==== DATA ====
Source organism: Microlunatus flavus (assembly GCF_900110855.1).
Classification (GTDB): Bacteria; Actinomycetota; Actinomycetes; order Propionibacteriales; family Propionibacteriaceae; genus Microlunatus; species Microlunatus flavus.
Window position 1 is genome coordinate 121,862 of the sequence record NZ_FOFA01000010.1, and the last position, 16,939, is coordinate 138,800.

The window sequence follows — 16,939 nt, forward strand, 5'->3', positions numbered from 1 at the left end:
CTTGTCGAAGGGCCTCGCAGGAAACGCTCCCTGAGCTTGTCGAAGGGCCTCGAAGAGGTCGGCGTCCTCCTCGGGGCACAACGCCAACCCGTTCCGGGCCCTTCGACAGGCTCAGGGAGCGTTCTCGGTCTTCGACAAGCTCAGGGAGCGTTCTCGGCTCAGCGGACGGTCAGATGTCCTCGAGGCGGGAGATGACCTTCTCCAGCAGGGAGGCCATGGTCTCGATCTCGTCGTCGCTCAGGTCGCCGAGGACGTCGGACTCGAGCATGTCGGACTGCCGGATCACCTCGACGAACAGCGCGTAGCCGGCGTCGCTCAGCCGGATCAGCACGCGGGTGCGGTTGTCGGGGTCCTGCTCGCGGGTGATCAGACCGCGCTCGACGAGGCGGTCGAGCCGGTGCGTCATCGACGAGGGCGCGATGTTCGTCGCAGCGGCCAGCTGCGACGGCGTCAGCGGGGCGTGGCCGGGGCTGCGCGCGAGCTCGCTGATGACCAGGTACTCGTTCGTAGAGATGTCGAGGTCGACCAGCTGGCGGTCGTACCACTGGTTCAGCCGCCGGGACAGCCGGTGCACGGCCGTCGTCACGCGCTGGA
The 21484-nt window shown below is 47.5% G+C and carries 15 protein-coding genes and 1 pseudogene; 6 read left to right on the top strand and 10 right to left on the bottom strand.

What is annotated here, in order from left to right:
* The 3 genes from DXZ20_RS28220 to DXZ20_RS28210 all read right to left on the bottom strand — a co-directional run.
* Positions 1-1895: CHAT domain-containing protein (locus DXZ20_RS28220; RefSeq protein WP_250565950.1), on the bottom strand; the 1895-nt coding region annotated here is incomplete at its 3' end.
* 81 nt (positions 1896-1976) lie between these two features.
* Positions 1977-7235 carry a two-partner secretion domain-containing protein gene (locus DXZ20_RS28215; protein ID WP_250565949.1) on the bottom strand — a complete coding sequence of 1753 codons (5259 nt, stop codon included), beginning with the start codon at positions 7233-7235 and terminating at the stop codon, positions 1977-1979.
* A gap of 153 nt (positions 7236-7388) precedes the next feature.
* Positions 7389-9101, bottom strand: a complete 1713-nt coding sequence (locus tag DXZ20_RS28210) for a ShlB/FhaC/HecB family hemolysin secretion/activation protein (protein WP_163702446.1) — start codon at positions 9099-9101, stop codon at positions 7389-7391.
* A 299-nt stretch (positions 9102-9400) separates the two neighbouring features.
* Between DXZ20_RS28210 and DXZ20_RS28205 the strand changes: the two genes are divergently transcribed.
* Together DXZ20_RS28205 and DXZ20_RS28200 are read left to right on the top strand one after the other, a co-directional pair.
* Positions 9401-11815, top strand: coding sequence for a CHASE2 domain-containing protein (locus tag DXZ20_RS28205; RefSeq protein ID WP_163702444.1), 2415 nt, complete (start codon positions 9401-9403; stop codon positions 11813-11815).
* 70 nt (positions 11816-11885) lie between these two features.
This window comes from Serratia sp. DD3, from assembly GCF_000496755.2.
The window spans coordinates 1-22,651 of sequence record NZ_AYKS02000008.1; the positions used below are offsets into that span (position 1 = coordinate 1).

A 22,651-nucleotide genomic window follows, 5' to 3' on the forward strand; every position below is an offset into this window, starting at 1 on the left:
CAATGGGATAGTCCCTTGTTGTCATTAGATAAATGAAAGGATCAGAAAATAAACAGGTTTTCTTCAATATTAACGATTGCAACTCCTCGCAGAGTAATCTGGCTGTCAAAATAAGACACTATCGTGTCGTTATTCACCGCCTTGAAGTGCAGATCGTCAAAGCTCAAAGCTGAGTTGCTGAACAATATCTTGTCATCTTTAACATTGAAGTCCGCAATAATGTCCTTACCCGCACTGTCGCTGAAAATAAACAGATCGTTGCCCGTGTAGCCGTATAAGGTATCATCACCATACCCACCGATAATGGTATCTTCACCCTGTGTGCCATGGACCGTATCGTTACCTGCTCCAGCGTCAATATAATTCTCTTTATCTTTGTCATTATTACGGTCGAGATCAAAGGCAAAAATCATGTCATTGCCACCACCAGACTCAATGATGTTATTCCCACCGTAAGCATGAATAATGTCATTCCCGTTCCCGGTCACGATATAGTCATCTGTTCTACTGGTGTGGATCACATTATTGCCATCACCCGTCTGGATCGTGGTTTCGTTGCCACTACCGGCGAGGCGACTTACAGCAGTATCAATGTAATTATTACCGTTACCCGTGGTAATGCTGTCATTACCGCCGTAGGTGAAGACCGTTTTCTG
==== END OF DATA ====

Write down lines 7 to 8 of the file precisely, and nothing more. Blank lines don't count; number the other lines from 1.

What is annotated here, in order from left to right:
* The 3 genes from DXZ20_RS28220 to DXZ20_RS28210 all read right to left on the bottom strand — a co-directional run.